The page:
"Nowadays, Christianity of the past is often criticized as having been opposed to the body; and it is quite true that tendencies of this sort have always existed. Yet the contemporary way of exalting the body is deceptive. Eros, reduced to pure 'sex,' has become a commodity, a mere 'thing' to be bought and sold, or rather, man himself becomes a commodity."

Eros also was the Greek god of love and carnal desire, and of course the word is the root of erotic. The word is of unknown origin. Agape is related to the verb agapan "greet with affection, love," which was used by early Christians for their "love feast" held in connection with the Lord's Supper. It, too, is of unknown origin.

In the Latin title, however, the Pope uses caritas, which in the Vulgate often is used as the translation of Greek agape. There was another Latin "love" word -- amor -- but it had a strong flavor of sexuality about it, and would have worked better as the equivalent of eros. The Vulgate also sometimes translated agape with Latin dilectio, a noun of action from diligere "to esteem highly, to love."

Latin caritas might be translated into Modern English as "costliness, esteem, affection." But it has come down into our language directly, on its own, via its accusative form caritatem, as charity (the initial "ch-" sound was acquired in Old French). Benevolence for the poor, was one of the expressions of agape, and the word now has this derivative sense in English.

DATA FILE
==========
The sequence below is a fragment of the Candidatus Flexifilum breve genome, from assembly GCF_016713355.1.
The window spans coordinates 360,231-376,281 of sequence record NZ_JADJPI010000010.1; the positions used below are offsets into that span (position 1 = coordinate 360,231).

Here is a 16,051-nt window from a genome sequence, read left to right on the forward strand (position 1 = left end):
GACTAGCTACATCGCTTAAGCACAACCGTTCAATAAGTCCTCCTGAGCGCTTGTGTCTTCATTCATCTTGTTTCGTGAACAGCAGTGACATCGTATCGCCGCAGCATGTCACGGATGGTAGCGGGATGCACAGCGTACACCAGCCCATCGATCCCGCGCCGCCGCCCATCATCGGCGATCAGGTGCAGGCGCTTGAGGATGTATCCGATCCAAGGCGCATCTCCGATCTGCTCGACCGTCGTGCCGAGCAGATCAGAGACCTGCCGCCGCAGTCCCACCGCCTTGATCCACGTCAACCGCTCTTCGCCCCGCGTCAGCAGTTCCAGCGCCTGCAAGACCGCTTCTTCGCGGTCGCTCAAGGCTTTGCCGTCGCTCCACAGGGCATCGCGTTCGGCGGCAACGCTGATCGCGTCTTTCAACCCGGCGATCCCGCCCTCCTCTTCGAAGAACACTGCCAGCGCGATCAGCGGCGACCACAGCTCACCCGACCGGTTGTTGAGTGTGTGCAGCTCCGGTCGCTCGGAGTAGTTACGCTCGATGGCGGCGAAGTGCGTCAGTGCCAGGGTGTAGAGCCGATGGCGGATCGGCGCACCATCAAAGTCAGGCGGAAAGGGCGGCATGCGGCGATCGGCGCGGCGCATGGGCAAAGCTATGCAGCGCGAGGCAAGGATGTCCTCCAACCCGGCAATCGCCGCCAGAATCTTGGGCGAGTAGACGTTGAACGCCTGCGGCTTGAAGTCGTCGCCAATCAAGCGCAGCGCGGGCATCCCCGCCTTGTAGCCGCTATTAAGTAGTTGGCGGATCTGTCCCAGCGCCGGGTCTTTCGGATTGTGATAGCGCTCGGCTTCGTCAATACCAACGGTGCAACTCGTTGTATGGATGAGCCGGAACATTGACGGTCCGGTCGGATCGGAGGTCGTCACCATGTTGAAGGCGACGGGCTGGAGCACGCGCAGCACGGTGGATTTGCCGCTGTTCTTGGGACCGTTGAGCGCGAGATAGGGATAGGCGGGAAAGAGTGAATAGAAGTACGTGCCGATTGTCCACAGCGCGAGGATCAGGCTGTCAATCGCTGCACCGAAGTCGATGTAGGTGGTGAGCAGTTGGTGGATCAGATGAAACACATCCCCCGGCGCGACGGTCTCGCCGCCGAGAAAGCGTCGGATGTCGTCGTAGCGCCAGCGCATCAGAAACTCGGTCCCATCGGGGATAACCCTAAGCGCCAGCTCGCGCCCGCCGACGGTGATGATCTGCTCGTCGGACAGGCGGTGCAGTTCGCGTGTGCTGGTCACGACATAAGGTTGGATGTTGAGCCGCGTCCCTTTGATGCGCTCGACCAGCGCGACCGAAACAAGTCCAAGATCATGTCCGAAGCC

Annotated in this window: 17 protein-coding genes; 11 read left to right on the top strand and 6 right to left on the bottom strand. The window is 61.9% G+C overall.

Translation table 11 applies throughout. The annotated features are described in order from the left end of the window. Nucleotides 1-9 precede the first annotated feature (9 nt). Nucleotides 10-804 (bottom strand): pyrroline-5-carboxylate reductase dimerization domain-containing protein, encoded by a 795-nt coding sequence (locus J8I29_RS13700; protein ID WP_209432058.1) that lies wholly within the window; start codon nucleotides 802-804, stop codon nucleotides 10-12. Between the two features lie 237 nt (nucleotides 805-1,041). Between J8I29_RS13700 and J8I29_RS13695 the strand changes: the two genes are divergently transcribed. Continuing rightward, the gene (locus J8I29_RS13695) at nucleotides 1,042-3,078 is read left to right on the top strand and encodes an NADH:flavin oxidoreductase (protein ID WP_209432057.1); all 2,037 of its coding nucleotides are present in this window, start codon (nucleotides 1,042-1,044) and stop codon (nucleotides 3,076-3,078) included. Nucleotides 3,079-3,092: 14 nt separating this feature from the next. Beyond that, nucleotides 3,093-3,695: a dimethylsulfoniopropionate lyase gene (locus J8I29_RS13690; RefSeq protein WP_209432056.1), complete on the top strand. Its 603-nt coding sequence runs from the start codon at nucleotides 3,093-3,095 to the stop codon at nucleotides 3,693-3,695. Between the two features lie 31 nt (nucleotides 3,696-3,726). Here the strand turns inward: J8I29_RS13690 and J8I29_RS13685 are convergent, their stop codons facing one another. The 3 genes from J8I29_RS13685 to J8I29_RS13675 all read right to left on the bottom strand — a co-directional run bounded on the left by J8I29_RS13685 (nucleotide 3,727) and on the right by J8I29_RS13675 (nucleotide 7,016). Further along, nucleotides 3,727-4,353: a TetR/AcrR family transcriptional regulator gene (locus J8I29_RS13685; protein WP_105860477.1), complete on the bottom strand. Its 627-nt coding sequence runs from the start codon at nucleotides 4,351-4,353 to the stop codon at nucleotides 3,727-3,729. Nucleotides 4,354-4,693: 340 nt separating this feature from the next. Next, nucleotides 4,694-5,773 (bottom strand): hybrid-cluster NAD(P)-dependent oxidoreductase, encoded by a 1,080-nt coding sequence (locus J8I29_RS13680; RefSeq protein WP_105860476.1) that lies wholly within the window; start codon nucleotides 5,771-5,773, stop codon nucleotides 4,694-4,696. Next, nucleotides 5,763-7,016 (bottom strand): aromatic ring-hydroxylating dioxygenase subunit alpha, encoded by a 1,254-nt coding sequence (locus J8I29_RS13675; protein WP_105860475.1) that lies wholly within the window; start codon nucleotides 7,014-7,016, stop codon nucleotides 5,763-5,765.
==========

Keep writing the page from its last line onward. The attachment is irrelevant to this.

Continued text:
The root of Latin carus "dear, valued" is Proto-Indo-European *karo-, a base that has produced words in other languages for "love" or "lover" in a much more erotic sense. In Sanskrit, for instance, it became Kama, the name of the Hindu god of love, and kamah "love, desire," the first element in Kama Sutra. In Germanic, the root became a noun *khoraz (feminine *khoron-), and yielded words for "prostitute," such as whore and Dutch hoer. In Gothic, the word is found only in the masculine, hors "adulterer, fornicator," and as a verb, horinon "to commit adultery."

According to the "Oxford English Dictionary:"

Wyclif and the Rhemish version regularly rendered the Vulgate dilectio by 'love,' caritas by 'charity.' But the 16th c. Eng. versions from Tindale to 1611, while rendering agape sometimes 'love,' sometimes 'charity,' did not follow the dilectio and caritas of the Vulgate, but used 'love' more often (about 86 times), confining 'charity' to 26 passages in the Pauline and certain of the Catholic Epistles (not in I John), and the Apocalypse .... In the Revised Version 1881, 'love' has been substituted in all these instances, so that it now stands as the uniform rendering of agape."

No wonder the Papal translators had fits.

The Pope does go on to address charity as a higher extension of eros-agape: